May 10 – May 17, 2007 Edition

Audiobooks Gain

Podcast Popularity,

Bolster Book Sales

NEW YORK, NY/5/8/2007­The publishing industry’s sudden rush to video and audio promotion can be seen everywhere in the U.S. and abroad. One example was this week’s announcement of Simon & Schuster’s new video channel. A slightly different approach to rich media for books is seen in author Mignon Fogarty’s short audio version of her new book that won’t be published by Henry Holt in print until next year. The author rushed out the video version and hosted the audiobook on a podcast called Grammar Girl. After she appeared on the Oprah Winfrey Show, Fogarty’s audiobook climbed to the top oni Tunes’ bestselling books list.

A number of publishers are taking a renewed interest in audiobooks as a fast, easy, and relatively inexpensive way to get titles into the marketplace and create interest in print versions. Fogarty’s book hadn’t been published when the Oprah show scheduled her for an appearance. Two days after she returned from Chicago to record the Oprah segment, Fogarty had recorded a short version of her book and sent it to for distribution on its own site and on iTunes. According to media reports, about 100,000 people a week download her free podcasts, which are five-minute tips on cleaning up one’s writing. The podcast then offers users the ability to download the whole audio book for $4.95.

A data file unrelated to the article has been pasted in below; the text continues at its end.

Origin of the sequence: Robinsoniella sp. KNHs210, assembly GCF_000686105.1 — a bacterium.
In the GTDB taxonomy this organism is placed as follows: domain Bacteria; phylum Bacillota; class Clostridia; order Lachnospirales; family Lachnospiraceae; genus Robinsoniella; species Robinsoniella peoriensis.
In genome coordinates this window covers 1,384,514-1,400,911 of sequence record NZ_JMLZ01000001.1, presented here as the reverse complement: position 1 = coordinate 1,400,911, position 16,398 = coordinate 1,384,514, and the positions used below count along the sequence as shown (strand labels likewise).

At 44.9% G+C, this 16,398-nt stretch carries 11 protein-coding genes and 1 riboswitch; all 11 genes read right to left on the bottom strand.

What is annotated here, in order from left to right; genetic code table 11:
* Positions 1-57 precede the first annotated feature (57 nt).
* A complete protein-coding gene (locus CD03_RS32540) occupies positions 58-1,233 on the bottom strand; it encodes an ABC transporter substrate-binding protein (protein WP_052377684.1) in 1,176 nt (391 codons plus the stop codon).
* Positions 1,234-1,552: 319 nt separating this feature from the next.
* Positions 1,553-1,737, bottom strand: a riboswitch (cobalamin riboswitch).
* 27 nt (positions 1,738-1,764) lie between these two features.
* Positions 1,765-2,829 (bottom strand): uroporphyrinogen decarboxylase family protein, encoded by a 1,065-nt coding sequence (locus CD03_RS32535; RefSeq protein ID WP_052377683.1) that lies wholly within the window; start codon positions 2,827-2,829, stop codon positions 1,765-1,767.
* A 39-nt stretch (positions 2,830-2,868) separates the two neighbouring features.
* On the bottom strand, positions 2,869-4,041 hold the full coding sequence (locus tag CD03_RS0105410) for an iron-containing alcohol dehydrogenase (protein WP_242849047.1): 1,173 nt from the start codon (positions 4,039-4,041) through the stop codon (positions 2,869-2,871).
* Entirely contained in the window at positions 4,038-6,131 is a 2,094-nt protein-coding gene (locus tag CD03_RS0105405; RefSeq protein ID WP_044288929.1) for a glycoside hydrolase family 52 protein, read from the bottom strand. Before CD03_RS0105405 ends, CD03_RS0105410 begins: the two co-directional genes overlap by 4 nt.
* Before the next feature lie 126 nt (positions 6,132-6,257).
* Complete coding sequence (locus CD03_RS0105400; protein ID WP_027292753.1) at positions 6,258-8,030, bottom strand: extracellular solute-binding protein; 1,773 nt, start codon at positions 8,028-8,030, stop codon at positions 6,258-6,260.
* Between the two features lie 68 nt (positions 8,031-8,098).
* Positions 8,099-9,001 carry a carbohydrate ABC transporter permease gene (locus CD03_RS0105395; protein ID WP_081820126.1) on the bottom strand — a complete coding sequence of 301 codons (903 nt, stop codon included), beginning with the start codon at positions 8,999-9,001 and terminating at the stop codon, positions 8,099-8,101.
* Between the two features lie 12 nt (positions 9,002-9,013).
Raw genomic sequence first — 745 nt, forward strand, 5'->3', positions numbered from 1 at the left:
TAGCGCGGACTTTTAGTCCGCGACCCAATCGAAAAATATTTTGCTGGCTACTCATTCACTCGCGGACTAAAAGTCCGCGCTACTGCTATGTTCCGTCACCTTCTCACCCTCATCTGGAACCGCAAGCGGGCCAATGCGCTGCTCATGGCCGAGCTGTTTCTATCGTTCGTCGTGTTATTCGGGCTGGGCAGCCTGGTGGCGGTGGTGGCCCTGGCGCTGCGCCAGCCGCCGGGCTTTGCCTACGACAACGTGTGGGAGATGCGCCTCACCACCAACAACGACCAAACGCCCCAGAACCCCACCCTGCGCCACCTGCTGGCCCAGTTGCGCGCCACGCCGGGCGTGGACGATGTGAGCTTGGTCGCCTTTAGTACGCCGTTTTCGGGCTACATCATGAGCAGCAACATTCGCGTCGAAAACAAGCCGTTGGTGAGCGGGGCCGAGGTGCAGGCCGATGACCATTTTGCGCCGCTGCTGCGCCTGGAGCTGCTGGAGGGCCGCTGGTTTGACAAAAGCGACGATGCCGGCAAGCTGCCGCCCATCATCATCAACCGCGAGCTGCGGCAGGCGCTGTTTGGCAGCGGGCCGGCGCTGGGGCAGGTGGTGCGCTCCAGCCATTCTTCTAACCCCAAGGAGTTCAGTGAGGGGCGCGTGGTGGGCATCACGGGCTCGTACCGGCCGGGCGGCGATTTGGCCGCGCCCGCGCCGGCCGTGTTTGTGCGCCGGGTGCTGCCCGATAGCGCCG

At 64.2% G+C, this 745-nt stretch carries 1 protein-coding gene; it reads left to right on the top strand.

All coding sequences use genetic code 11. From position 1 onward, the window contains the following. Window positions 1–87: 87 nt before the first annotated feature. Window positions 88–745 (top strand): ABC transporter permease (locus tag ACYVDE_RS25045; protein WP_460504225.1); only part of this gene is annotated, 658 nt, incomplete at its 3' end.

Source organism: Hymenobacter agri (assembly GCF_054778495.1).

While an audiobook would typically appear after print publication, Fogarty has turned the tables and created buzz for her book in a matter of hours. Concerns that releasing audio versions of books too early could hurt book sales, have been disproven by other experiments from a growing number of large publishers, including Warner Books. In late May, Simon & Schuster will release You: On a Walk, an original audiobook by Michael F. Roizen and Mehmet C. Oz, the authors of the wildly popular You: On a Diet book. S&S has also recently published an audio-only version of Stephen King reading his stories. Far from hurting sales, the audiobooks seem to be helping to push product from major authors and some newcomers too.

Ms. Anderson of Audible called the alternative format “a great way to bring a new audience in” for popular works. “It helps to have a steady stream of product from major authors so we have something to sell between their big books,” she said.